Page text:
“The blog started because someone told me one day, ‘You need a blog.’ I said no I don’t. I’m a writer and not a blogger. But they were a lot more successful than me, so I listened and, in fact, they were right.”

Lily said she needed a blog to keep from getting bored over the last year when she was in between projects. Now, she publishes once a week on the Word of Conversations blog.

“If I’m trying to do anything, I’m trying to rip the veneer off the polite, Southern hospitality way of behaving. It’s with all due respect to the culture. I’m a foreigner in a strange land. I’m not trying to change things here. I have the utmost respect for the way things are here. I funded that whole book by myself from bartending and serving. I’ve put out a piece a week for a year out of my dime, paying photographers. I’m looking to get what I want which is to get real with people.”

At the core of it I love people, psychology and capturing a city in real time.


“We moved to Nashville for many reasons why I think a lot of people do. We were burned out on the big city life that was too expensive with too much competition. I know I could make stuff happen here quickly because it’s a small town and it’s easy to network in,” she said.

Upon first arrival in the summer of 2012 with a boyfriend, she said she didn’t think much of the city at first.

“At the time, I was living in Bellevue and had never spent time in a strip mall suburb,” said the true city girl. “The first four months were terrible. I didn’t know how to drive, and I was stuck out in there with no sidewalks. It was insane.”

Lily took a couple of driving lessons, got her license and ended up getting a job a Mafiaoza’s. She said she forced herself to get out and hang out at coffee shops to meet people.

Being the journalist that she is, Lily said she looked at her move as a way to figure out what was happening here.

“And over four years what happened was that I became integrated into the community by doing interviews and realizing that a lot of people loved what I was doing and helped me in supporting it,” she said.

Two years ago, Lily thought about moving away but said this project and claiming the title of a biographer made her stay.

“I know that I need to explore this city as deep as it will allow me to or whenever my interest wanes. I’m not someone who could ever fake it,” she said.

“There’s something admirable and sexy with sticking with something, especially in this world we live in driven by social media, Tinder swipes, and how everyone is always on to the next big thing. Maybe it’s my ego but I pride myself on that, and this feels right.”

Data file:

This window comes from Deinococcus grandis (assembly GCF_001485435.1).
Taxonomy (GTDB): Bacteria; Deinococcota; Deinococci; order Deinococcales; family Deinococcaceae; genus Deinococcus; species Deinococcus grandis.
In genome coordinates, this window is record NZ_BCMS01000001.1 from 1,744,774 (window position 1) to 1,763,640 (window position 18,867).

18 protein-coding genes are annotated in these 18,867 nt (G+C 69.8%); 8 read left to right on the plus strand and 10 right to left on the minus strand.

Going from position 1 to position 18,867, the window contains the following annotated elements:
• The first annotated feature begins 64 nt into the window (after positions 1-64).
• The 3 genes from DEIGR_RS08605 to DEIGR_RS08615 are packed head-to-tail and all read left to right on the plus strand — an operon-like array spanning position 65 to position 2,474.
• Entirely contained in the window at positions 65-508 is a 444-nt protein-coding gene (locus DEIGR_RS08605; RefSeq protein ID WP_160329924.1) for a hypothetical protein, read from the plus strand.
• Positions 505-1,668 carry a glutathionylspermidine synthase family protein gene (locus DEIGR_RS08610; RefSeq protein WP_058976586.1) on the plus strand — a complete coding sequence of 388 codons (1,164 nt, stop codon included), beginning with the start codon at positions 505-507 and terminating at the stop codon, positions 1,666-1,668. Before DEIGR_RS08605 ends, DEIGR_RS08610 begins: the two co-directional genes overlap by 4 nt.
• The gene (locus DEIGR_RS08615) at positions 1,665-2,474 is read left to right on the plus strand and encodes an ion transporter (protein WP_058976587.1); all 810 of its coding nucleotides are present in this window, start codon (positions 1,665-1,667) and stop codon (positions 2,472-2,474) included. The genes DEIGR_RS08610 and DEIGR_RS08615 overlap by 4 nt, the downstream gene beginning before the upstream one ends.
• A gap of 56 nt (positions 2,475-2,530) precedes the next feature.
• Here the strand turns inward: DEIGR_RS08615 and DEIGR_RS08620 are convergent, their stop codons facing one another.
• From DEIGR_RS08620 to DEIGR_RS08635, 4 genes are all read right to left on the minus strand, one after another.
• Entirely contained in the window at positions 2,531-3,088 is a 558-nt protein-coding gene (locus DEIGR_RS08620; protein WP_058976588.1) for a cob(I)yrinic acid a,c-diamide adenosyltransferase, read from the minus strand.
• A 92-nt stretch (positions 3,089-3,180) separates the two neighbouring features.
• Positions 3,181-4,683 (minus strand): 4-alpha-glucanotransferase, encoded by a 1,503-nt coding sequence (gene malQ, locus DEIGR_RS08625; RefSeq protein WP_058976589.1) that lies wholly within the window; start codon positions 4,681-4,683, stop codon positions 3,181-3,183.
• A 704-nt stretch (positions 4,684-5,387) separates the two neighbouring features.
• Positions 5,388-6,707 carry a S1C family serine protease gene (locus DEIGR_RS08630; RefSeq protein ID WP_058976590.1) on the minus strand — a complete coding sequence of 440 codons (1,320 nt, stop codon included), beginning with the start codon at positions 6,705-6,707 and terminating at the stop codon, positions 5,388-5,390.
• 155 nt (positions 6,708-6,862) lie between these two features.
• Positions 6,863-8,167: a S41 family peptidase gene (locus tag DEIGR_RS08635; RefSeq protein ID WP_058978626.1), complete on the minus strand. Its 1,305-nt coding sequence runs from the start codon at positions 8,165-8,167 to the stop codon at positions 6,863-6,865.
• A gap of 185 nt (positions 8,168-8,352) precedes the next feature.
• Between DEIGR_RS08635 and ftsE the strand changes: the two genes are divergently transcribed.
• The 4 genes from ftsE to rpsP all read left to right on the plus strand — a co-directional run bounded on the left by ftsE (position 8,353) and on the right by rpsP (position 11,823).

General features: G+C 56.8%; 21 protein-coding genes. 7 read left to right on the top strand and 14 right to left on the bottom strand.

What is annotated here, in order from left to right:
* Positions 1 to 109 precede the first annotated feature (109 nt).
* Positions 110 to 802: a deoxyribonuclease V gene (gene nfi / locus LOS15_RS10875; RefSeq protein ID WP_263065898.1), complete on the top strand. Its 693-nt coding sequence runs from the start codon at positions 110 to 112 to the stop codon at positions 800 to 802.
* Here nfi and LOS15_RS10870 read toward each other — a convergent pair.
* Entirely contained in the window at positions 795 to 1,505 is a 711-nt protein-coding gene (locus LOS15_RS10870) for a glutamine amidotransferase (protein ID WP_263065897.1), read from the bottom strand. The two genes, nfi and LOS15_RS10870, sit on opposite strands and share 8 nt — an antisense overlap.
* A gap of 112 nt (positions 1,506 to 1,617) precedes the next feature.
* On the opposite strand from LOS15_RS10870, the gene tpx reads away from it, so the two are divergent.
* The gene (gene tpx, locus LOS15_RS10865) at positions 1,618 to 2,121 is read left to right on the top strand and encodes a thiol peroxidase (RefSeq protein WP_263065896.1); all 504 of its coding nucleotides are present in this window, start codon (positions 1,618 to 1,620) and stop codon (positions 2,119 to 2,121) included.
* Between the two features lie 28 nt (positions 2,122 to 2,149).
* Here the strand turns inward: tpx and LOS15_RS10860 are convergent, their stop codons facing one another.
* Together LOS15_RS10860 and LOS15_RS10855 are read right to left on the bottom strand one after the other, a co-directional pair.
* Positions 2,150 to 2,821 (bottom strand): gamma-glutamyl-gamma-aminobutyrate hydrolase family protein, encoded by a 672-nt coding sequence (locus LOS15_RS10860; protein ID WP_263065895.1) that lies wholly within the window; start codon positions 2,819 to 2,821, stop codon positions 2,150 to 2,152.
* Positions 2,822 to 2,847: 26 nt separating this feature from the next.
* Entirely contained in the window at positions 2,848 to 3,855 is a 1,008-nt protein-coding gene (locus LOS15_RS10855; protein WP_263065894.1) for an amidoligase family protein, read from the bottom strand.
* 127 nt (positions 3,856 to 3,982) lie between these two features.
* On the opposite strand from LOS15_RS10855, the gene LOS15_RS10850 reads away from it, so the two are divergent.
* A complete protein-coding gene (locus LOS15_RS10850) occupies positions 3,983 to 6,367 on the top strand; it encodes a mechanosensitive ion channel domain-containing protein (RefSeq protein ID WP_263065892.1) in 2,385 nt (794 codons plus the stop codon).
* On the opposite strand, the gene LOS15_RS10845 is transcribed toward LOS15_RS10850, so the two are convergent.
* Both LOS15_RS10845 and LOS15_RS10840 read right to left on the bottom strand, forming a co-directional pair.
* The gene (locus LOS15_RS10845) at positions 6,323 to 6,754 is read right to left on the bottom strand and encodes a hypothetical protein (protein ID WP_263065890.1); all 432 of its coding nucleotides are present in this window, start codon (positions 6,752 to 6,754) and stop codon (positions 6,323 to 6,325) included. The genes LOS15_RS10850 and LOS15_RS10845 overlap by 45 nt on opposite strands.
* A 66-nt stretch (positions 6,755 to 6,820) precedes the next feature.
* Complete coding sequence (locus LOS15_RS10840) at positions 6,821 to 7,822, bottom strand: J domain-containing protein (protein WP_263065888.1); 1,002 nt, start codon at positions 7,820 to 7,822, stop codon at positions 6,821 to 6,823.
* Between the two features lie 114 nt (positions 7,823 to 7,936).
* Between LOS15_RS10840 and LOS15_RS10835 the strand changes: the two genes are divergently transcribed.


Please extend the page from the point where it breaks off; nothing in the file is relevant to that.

Lily said she doesn’t consider anything else in Nashville to be competition because what she is doing is so unique to her. She said at the end of the day, it’s important for artists to support each other because everyone has their own skill set, drive, and passion.


In a few weeks Lily and Vanderbilt University will be co-curating and art exhibition inspired by her book.

Without giving away too much information, the exhibition will span a year long and will focus on community and collaboration.

Lily said at the time of constructing the book, the atmosphere of collaboration was very much like a team and a family who all believed in the same thing and had the same vision.

“When the book came out, and we had our big launch party at Imogene + Willie, I thought, wow, all these people are not only rooting me on but their rooting this amazing and supportive community of Nashville on.”

Lily said Nashville is different than most cities in the world. In her mind, Nashville has isolated itself in a good way from the rest of the every man for himself world.

“Whatever this city had done to create this incubator, Amen, and keep doing it. Nashville is such a positive place to live.”

Lily said the growth on Nashville is great and it is what ultimately happens to the right cities, but she did express some concerns.

She called the affordable housing essential and not fair to the artists who were the ones that made the city attractive in the first place. Right now, she lives in the Ryman Loft, an intentionally affordable housing complex just south of downtown.

“It’s a community full of other artists,” she said. “It’s nice to be somewhere where I can be myself and be real and where other artists can genuinely empathize with you because they’ve gone through the same thing.”

She said if people want to save the city from becoming just a bunch of cosmopolitan LA, New York, and Chicago transplants then the city is going to have to come up with a solution for one of the most pressing issues. She also called on developers to put their greed away and think about what is better for the world as a whole.

Lily said what matters most to her right now is her happiness, success, her family, creativity, and then doing good for the world.

To follow Lily Hansen and to keep up with her work, subscribe and follow Word of Mouth Conversations!


Thanks for reading Nashville!